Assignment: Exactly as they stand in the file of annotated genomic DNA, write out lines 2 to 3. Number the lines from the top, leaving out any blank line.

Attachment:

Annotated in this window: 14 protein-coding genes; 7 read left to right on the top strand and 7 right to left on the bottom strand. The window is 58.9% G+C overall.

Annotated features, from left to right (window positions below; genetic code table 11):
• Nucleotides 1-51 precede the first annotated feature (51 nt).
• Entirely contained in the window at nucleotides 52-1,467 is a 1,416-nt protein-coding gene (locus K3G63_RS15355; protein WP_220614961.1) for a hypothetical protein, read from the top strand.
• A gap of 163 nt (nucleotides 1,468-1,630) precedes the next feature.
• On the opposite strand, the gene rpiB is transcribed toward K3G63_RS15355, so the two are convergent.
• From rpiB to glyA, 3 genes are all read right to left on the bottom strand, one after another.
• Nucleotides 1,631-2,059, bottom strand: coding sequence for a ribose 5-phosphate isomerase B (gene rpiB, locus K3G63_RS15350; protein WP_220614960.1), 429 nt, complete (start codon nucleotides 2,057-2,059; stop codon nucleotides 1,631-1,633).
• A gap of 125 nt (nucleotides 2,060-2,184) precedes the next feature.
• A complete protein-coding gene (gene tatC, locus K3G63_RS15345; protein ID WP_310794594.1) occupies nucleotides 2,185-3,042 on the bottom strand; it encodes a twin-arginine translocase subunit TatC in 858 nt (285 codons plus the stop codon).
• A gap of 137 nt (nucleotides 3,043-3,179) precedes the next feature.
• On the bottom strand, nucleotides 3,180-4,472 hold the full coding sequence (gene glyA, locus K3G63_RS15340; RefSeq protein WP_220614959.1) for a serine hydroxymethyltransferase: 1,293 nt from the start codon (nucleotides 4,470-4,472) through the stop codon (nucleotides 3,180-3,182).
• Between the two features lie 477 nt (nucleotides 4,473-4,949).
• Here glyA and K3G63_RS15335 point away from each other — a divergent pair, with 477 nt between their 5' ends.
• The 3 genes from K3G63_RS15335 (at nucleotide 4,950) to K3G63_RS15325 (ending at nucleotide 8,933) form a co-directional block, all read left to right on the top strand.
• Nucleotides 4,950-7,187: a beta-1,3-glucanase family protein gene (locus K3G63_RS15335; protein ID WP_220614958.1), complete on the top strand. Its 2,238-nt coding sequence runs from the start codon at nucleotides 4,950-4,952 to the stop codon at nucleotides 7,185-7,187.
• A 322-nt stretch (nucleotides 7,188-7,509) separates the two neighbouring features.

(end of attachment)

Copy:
Annotated features, from left to right (window positions below; genetic code table 11):
• Nucleotides 1-51 precede the first annotated feature (51 nt).